top of page

How the Decision-Making Process Affects Marketing

Have you ever heard of the following oversimplification of marketing:


“Describe the client’s problem and show them how you solve it.”


In practice, most small business owners would say that there is so much more to attracting clients than that. If it were really that simple, they would bring in a steady stream of clients with minimal effort. Since it is an oversimplification and not a myth, however, there is something to it.


Marketing is largely about showing people how you can solve a problem or improve their circumstances.

To be effective, marketing has to perform that process many times, in several ways, to address different problems, all at various phases of a potential client’s journey.


Meet People Where They Are in Their Decision Process


husband and wife browsing in light store

I help my clients distill the people who make up their target audience into one or a few personas. The persona is a fictional representation of the person whose problem your product or service will solve.


Your marketing strategy should be designed to help your persona make decisions at several points along their journey. I avoid calling it a “buyer” journey, because not every decision on the journey is about buying, nor is every marketing action. I use the following steps in a Persona Journey:

  1. Awareness of need/desire

  2. Consideration of options

  3. Final decision making

  4. Use of final decision

  5. Formation of opinions about decision


You’ll notice that your persona is continuing on their journey even after they’ve made a decision. Sometimes, their final decision is not to make a purchase or sign a contract for your service, and sometimes they do buy but do not use the product or service. We continue following the persona on their journey past the point of purchasing or not purchasing for a few reasons. First, it may provide insight into how to market to the same person in the future, whether or not they became a customer this time. Second, it provides valuable information about marketing to others who fit your persona profile. Finally, it allows you to fine tune and optimize your marketing strategy.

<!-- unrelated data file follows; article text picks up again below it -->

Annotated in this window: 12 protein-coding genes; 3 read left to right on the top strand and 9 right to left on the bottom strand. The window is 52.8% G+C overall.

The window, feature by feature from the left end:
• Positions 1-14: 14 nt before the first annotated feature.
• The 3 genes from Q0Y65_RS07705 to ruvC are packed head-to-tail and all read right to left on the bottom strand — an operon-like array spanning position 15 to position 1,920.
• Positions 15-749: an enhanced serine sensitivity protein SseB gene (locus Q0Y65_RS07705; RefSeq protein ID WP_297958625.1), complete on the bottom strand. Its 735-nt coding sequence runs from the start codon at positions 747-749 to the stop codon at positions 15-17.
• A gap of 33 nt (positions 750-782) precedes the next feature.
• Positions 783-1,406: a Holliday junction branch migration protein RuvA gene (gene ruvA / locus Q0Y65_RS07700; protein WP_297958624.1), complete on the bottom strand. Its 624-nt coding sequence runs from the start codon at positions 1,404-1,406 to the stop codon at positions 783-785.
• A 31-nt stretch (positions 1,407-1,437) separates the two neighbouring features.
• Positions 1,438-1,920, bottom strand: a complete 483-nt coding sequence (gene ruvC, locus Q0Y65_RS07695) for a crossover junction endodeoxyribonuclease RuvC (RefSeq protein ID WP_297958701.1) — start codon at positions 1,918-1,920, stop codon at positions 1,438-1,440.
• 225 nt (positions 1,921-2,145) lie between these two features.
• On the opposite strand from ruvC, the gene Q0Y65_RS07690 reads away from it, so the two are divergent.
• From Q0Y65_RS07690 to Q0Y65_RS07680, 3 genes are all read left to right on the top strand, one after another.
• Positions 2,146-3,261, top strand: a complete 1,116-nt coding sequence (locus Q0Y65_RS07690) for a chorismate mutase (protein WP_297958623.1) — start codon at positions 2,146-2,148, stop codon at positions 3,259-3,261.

Decisions Do Not Happen in a Straight Line

What makes good marketing practices more complex than our original oversimplification is that we need to determine the persona’s problem and show how your service solves it at every phase of their journey. 


It gets even more complex when we consider the following:

  • Certain phases of a persona journey are more important for one industry or type of business than another.

  • Massage therapists, business coaches, and interior designers need to put a lot of work into the Awareness/Need phase of marketing.

  • Insurance companies and dentists can mostly skip Awareness to focus on Consideration and Final Decision.

  • Course creators and subscription services need a strategy for all phases, but it’s vital to hone in on the Use and Opinion phases to boost their future Awareness success.

  • Businesses need to apply specific marketing activities to each step in the journey.

  • Social media ads tend to generate Awareness for people in the target demographic who might not yet be aware of a need.

  • Google ads capture people in the Consideration phase when they have awareness-based terms to search.

  • Blog articles, email campaigns, and calls to action impact the Decision phase.

  • Follow up emails, service plans, and exclusive features keep the purchase top of mind for the Use phase, and they influence Opinions.

  • The journey is not linear for most potential clients.

  • Awareness and Consideration may generate interest, but not everyone is motivated to pursue that interest.

  • The Consideration phase might reduce the feeling of need, or it might create Awareness of a different need altogether, while a Decision might spark a whole new Awareness.